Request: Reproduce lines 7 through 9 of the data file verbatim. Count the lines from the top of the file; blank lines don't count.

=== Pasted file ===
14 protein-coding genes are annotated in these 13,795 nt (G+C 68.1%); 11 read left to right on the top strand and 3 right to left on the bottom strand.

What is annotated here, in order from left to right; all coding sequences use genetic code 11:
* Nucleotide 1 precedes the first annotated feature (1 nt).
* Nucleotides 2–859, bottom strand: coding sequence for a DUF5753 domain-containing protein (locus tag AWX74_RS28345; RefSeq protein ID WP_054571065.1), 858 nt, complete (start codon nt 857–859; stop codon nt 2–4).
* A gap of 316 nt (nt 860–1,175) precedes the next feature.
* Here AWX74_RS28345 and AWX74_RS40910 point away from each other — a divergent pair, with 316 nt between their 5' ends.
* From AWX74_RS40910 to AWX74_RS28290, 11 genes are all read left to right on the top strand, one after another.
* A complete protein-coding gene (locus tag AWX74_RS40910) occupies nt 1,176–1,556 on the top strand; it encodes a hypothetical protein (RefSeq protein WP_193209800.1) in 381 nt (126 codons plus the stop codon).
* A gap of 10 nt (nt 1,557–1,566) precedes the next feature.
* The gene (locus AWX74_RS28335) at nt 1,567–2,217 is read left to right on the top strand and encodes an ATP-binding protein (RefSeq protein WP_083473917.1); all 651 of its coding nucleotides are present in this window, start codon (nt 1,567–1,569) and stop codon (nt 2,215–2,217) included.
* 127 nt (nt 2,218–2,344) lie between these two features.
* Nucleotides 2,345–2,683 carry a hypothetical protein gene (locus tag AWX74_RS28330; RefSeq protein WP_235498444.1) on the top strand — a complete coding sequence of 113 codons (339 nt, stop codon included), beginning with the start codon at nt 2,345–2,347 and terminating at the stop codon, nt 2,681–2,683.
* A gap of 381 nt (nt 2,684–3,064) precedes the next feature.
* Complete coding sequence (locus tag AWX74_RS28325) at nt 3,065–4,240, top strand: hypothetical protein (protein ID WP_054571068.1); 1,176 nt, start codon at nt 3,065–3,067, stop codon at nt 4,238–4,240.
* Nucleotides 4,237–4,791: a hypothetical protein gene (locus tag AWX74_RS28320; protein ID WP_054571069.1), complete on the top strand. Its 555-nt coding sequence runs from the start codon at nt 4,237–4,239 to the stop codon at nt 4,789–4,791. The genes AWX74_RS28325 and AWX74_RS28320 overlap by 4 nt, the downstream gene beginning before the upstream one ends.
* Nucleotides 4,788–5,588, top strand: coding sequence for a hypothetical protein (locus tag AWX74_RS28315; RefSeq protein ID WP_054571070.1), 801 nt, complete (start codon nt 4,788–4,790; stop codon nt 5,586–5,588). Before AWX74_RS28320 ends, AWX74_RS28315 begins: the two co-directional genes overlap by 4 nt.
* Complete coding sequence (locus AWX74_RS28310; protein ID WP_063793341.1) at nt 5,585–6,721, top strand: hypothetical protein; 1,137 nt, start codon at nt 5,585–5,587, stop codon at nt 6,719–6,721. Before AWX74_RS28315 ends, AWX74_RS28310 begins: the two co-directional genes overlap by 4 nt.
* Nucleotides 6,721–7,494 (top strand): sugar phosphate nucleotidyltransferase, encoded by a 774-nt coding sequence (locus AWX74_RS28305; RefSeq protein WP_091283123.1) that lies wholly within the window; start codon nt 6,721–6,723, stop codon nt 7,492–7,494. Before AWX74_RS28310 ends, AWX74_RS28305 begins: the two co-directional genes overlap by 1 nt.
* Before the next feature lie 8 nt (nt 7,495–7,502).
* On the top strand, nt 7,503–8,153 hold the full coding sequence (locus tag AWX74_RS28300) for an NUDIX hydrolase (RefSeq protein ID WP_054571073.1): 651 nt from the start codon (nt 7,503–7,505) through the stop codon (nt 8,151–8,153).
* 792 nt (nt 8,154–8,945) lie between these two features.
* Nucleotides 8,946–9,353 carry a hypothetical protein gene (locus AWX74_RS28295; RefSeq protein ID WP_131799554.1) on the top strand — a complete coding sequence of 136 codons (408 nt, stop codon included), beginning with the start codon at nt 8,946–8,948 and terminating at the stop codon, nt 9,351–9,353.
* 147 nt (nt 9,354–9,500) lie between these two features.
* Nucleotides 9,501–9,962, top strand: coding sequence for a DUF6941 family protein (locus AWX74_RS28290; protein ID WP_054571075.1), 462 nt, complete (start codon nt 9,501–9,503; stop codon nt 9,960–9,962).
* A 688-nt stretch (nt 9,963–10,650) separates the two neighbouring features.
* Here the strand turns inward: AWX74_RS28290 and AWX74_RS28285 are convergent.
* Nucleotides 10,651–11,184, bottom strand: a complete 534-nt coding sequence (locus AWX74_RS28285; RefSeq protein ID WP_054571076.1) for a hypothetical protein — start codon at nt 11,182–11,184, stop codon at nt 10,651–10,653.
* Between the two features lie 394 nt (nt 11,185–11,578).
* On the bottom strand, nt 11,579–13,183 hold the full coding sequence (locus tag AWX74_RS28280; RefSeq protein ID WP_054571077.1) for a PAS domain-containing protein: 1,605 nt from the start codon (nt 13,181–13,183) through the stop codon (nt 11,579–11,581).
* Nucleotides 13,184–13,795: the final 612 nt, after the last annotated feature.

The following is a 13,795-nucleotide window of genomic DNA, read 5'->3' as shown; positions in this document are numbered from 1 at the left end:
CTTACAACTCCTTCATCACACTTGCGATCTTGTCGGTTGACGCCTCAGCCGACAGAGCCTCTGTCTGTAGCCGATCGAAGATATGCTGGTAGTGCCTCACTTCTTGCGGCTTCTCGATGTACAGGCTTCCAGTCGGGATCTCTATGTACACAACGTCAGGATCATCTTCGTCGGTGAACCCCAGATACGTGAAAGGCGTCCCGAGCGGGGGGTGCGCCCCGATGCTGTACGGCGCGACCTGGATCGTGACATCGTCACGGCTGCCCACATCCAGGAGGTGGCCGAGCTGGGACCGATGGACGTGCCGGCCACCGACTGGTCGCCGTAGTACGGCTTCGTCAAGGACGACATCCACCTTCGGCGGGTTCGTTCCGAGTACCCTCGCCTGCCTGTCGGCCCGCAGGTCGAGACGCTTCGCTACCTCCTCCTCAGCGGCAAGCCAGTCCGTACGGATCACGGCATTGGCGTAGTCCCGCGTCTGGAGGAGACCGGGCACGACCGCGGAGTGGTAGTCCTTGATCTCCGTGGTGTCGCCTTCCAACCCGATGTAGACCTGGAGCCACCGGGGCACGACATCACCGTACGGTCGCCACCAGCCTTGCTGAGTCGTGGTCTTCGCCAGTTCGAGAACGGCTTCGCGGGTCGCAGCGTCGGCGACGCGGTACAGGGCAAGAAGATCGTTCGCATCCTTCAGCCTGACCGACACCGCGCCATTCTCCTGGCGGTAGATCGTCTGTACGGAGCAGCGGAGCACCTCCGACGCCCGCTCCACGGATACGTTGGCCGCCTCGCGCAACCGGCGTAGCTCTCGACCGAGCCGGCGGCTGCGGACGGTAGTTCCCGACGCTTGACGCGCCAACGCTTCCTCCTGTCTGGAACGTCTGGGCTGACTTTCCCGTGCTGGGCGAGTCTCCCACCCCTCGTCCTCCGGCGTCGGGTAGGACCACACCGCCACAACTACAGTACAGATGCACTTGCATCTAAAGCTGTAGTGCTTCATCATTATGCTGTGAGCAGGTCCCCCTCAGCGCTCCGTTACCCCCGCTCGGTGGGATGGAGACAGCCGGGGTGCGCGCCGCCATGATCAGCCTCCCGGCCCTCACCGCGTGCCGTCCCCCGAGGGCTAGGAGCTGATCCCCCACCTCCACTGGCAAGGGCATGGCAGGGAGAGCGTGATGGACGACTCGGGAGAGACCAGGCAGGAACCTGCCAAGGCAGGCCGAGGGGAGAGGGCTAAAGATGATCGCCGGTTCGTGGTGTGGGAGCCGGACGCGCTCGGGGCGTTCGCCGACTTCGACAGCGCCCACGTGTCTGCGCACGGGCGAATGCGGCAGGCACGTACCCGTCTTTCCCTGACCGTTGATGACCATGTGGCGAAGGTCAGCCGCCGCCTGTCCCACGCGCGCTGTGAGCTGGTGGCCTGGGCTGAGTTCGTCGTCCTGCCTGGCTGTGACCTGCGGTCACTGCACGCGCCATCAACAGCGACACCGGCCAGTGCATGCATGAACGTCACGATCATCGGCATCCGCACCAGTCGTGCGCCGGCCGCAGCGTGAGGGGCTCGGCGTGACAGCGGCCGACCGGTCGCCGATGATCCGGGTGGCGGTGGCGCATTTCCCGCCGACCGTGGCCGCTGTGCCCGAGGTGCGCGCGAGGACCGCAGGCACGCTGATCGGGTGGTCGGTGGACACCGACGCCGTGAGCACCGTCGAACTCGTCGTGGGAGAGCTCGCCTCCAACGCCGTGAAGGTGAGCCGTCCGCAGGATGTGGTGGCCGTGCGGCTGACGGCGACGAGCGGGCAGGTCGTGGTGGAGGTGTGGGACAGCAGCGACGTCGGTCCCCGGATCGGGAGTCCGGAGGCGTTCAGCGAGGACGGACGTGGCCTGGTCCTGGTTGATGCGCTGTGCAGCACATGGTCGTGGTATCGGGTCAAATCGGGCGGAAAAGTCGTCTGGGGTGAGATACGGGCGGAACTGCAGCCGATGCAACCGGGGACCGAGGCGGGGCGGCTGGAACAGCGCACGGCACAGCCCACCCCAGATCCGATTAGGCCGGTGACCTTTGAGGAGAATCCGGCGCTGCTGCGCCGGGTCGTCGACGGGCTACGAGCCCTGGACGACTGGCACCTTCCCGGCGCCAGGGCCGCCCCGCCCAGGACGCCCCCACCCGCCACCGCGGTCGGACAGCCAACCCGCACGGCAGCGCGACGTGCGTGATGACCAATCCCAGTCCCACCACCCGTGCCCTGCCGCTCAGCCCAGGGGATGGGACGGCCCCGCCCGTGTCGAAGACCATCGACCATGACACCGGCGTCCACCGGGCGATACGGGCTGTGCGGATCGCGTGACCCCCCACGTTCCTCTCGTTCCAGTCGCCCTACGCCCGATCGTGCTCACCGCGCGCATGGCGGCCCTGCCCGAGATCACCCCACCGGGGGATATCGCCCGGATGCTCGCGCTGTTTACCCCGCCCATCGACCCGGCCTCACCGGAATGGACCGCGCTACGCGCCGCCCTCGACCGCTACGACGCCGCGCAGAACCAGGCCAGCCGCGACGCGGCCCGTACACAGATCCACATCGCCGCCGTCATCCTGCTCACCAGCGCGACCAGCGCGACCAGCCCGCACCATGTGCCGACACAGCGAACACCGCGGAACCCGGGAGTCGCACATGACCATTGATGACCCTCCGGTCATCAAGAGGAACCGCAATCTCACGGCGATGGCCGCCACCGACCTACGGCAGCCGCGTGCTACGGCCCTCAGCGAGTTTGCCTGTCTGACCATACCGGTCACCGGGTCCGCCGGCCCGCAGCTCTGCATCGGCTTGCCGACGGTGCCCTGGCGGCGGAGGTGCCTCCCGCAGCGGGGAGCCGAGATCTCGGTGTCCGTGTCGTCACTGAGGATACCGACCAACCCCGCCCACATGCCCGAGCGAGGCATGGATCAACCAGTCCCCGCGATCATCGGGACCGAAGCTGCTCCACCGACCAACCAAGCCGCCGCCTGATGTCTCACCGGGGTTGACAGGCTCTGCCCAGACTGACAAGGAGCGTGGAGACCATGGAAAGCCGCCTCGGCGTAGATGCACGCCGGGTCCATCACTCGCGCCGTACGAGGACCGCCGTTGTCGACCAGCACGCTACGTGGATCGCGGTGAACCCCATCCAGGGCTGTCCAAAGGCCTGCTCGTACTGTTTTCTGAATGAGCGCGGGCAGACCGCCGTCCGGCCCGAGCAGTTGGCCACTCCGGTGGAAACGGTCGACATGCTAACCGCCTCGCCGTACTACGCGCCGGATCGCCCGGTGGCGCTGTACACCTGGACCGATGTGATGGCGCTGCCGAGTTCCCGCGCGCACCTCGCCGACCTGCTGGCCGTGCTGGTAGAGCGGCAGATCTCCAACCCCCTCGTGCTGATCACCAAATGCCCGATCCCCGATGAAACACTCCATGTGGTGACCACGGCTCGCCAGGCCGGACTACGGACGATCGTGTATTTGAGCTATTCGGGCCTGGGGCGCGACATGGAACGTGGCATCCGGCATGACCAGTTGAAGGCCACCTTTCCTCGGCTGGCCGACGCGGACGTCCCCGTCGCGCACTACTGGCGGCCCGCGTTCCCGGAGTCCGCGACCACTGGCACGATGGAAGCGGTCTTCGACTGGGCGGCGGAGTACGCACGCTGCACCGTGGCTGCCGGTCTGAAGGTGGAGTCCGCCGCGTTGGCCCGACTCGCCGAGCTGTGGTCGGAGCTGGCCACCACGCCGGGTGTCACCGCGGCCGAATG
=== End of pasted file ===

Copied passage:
* From AWX74_RS40910 to AWX74_RS28290, 11 genes are all read left to right on the top strand, one after another.
* A complete protein-coding gene (locus tag AWX74_RS40910) occupies nt 1,176–1,556 on the top strand; it encodes a hypothetical protein (RefSeq protein WP_193209800.1) in 381 nt (126 codons plus the stop codon).
* A gap of 10 nt (nt 1,557–1,566) precedes the next feature.